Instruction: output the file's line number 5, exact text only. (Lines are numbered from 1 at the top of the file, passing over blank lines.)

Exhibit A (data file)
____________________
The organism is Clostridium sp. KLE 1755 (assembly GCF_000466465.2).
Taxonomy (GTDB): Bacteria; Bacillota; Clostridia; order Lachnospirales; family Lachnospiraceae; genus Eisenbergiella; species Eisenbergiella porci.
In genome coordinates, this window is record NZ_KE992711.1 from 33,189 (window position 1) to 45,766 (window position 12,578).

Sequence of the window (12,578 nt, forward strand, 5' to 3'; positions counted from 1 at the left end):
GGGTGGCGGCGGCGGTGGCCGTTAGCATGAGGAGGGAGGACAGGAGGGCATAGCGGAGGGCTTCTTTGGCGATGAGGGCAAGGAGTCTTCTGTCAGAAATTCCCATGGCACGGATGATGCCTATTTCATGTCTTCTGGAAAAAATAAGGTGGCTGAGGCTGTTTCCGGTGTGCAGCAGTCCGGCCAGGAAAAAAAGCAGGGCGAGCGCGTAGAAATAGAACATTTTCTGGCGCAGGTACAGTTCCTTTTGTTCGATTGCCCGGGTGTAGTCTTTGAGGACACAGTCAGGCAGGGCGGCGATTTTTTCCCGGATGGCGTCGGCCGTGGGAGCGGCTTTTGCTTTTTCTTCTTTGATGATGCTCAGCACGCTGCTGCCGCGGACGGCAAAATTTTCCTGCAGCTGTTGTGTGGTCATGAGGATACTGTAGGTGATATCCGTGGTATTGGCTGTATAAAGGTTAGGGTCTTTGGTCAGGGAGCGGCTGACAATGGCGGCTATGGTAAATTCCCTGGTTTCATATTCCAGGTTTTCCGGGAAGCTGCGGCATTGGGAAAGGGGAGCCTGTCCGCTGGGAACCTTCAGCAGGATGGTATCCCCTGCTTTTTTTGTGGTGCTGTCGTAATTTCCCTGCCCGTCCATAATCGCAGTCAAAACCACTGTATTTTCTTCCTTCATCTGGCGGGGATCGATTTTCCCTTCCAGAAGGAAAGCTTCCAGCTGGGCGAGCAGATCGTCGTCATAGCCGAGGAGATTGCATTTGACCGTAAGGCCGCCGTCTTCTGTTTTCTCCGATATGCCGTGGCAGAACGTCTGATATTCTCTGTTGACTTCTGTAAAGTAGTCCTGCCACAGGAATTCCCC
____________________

GGGTGGCGGCGGCGGTGGCCGTTAGCATGAGGAGGGAGGACAGGAGGGCATAGCGGAGGGCTTCTTTGGCGATGAGGGCAAGGAGTCTTCTGTCAGAAATTCCCATGGCACGGATGATGCCTATTTCATGTCTTCTGGAAAAAATAAGGTGGCTGAGGCTGTTTCCGGTGTGCAGCAGTCCGGCCAGGAAAAAAAGCAGGGCGAGCGCGTAGAAATAGAACATTTTCTGGCGCAGGTACAGTTCCTTTTGTTCGATTGCCCGGGTGTAGTCTTTGAGGACACAGTCAGGCAGGGCGGCGATTTTTTCCCGGATGGCGTCGGCCGTGGGAGCGGCTTTTGCTTTTTCTTCTTTGATGATGCTCAGCACGCTGCTGCCGCGGACGGCAAAATTTTCCTGCAGCTGTTGTGTGGTCATGAGGATACTGTAGGTGATATCCGTGGTATTGGCTGTATAAAGGTTAGGGTCTTTGGTCAGGGAGCGGCTGACAATGGCGGCTATGGTAAATTCCCTGGTTTCATATTCCAGGTTTTCCGGGAAGCTGCGGCATTGGGAAAGGGGAGCCTGTCCGCTGGGAACCTTCAGCAGGATGGTATCCCCTGCTTTTTTTGTGGTGCTGTCGTAATTTCCCTGCCCGTCCATAATCGCAGTCAAAACCACTGTATTTTCTTCCTTCATCTGGCGGGGATCGATTTTCCCTTCCAGAAGGAAAGCTTCCAGCTGGGCGAGCAGATCGTCGTCATAGCCGAGGAGATTGCATTTGACCGTAAGGCCGCCGTCTTCTGTTTTCTCCGATATGCCGTGGCAGAACGTCTGATATTCTCTGTTGACTTCTGTAAAGTAGTCCTGCCACAGGAATTCCCC